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Amino acid utilization allows intestinal dominance of Lactobacillus amylovorus

Abstract

The mammalian intestine harbors heterogeneous distribution of microbes among which specific taxa (e.g. Lactobacillus) dominate across mammals. Deterministic factors such as nutrient availability and utilization may affect microbial distributions. Due to physiological complexity, mechanisms linking nutrient utilization and the dominance of key taxa remain unclear. Lactobacillus amylovorus is a predominant species in the small intestine of pigs. Employing a pig model, we found that the small intestine was dominated by Lactobacillus and particularly L. amylovorus, and enriched with peptide-bound amino acids (PBAAs), all of which were further boosted after a peptide-rich diet. To investigate the bacterial growth dominance mechanism, a representative strain L. amylovorus S1 was isolated from the small intestine and anaerobically cultured in media with free amino acids or peptides as sole nitrogen sources. L. amylovorus S1 grew preferentially with peptide-rich rather than amino acid-rich substrates, as reflected by enhanced growth and PBAA utilization, and peptide transporter upregulations. Utilization of free amino acids (e.g. methionine, valine, lysine) and expressions of transporters and metabolic enzymes were enhanced simultaneously in peptide-rich substrate. Additionally, lactate was elevated in peptide-rich substrates while acetate in amino acid-rich substrates, indicating distinct metabolic patterns depending on substrate forms. These results suggest that an increased capability of utilizing PBAAs contributes to the dominance of L. amylovorus, indicating amino acid utilization as a deterministic factor affecting intestinal microbial distribution. These findings may provide new insights into the microbe-gut nutrition interplay and guidelines for dietary manipulations toward gut health especially small intestine health.

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Fig. 1: Structure and composition of gut microbiota in pigs fed with intact casein or hydrolyzed casein.
Fig. 2: Measurement of bacterial quantities and peptide-bound amino acids.
Fig. 3: Identification and genomic sequencing of L. amylovorus S1 from the small intestine of pigs.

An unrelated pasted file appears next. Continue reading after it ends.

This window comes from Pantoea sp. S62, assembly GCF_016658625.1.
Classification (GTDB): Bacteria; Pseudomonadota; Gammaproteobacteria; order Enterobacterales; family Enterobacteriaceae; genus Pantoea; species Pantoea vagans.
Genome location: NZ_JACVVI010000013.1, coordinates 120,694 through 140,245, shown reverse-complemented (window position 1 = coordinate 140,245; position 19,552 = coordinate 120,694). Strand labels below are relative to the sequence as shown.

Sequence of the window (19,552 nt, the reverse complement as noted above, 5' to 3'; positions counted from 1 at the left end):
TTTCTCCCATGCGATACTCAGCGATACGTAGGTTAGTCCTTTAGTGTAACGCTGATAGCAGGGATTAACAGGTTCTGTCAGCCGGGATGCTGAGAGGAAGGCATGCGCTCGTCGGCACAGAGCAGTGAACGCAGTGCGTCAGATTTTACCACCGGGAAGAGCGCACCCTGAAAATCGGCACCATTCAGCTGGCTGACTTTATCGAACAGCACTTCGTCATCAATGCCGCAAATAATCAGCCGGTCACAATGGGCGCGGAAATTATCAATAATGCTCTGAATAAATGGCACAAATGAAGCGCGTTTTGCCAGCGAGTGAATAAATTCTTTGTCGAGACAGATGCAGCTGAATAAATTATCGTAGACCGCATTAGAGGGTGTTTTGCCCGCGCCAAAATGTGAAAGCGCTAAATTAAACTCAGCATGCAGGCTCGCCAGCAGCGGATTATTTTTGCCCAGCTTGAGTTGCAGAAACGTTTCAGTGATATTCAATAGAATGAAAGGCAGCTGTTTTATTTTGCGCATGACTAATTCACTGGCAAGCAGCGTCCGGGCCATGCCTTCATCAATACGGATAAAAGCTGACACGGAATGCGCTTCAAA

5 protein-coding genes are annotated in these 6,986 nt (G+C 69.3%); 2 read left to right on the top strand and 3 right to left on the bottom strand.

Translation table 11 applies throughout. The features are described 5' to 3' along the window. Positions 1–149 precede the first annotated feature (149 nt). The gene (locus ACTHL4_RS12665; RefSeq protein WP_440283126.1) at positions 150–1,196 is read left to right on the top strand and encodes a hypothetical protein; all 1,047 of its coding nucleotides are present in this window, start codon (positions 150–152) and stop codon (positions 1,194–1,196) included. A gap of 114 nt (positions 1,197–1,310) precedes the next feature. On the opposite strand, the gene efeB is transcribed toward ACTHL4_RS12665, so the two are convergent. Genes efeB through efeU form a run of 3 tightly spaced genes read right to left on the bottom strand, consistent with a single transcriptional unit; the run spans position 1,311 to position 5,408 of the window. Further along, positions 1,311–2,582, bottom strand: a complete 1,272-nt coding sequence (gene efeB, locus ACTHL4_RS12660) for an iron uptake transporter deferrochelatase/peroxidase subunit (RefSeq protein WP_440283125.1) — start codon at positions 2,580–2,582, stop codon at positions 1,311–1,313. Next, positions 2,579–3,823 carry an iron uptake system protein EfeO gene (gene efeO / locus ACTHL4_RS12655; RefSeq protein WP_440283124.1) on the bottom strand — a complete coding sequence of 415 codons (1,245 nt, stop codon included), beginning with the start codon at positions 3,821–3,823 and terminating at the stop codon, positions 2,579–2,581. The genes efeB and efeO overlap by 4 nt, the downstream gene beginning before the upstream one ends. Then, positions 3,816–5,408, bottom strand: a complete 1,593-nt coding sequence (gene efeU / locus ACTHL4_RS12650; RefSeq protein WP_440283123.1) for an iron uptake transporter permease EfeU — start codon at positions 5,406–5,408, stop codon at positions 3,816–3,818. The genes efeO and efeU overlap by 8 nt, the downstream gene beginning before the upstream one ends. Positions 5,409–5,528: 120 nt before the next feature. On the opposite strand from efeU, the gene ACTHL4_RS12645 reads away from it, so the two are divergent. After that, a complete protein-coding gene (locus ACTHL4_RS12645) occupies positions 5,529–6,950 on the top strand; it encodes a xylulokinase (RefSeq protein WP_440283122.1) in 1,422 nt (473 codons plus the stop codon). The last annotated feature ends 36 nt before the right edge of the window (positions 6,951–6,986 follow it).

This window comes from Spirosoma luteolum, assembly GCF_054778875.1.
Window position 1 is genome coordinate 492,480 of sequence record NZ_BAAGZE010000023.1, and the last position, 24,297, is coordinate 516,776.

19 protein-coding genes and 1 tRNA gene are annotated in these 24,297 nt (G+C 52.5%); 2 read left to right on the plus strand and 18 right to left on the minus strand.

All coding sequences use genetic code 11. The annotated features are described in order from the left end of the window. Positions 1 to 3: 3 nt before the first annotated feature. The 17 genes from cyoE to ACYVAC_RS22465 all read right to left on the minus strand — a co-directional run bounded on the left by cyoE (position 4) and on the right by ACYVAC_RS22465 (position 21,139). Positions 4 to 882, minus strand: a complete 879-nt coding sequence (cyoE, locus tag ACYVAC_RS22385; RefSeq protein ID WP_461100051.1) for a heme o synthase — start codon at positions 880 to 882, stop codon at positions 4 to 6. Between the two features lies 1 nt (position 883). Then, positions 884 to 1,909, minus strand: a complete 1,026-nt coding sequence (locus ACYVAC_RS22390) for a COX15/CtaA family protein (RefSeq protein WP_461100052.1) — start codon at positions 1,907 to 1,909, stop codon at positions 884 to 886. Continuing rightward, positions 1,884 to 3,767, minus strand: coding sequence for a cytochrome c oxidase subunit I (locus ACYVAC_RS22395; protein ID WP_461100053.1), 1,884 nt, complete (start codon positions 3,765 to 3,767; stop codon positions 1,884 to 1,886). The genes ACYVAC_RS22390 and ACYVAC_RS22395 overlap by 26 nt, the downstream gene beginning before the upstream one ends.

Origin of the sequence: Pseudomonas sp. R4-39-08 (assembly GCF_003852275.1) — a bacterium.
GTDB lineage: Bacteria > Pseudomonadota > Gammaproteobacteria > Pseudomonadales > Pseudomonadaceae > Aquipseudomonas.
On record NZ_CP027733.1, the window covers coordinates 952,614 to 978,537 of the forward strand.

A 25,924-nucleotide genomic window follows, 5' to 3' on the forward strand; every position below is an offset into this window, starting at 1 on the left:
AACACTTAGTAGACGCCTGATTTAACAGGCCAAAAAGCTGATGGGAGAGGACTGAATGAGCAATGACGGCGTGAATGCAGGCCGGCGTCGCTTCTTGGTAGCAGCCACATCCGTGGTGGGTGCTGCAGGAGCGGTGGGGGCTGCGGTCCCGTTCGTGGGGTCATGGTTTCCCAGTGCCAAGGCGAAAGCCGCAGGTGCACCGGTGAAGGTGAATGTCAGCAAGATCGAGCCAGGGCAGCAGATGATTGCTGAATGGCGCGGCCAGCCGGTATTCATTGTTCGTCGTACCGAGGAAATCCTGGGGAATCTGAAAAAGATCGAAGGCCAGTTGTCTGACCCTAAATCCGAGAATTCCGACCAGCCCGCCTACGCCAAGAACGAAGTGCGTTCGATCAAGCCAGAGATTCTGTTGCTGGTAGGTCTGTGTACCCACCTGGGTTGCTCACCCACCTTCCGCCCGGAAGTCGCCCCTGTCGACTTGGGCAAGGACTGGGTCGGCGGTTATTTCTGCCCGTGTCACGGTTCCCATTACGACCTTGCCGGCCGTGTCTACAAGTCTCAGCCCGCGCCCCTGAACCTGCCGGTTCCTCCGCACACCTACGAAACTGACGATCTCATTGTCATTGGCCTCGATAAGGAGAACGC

Fig. 4: Growth traits and utilization of peptide-bound amino acids by L. amylovorus S1 in amino acid-rich or peptide-rich substrates in vitro.
Fig. 5: The utilization, transport and metabolism of free AAs by L. amylovorus S1 in vitro.
Fig. 6: Distinct metabolic patterns in amino acid-rich or peptide-rich substrates during in vitro cultivation.
Fig. 7: Summary of the amino acid utilization in L. amylovorus.

Data availability

The 16S rRNA gene sequence of L. amylovorus S1 has been submitted to NCBI under the accession number MT525371. The high-throughput sequencing data are available under PRJNA796201 within NCBI Sequence Read Archive. The complete sequence of L. amylovorus S1 is available at GenBank under the accession number: CP090603 (chromosome), CP090604 (plasmid 1) and CP090605 (plasmid 2).

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Acknowledgements

This work was supported by National Natural Science Foundation of China (32030104, 31902166).

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WZ conceived, designed, supervised the study and proposed the manuscript strategy. YJ conducted the experimental work and performed statistical tests with guidance from CM and EGZ. CM wrote the manuscript draft with revisions and edits by YJ, EGZ and WZ. WZ and CM finalized the manuscript. HW and JS conducted the animal study. All the authors have read and approved the final manuscript for publication.

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Correspondence to Weiyun Zhu.

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Jing, Y., Mu, C., Wang, H. et al. Amino acid utilization allows intestinal dominance of Lactobacillus amylovorus. ISME J (2022). https://doi.org/10.1038/s41396-022-01287-8

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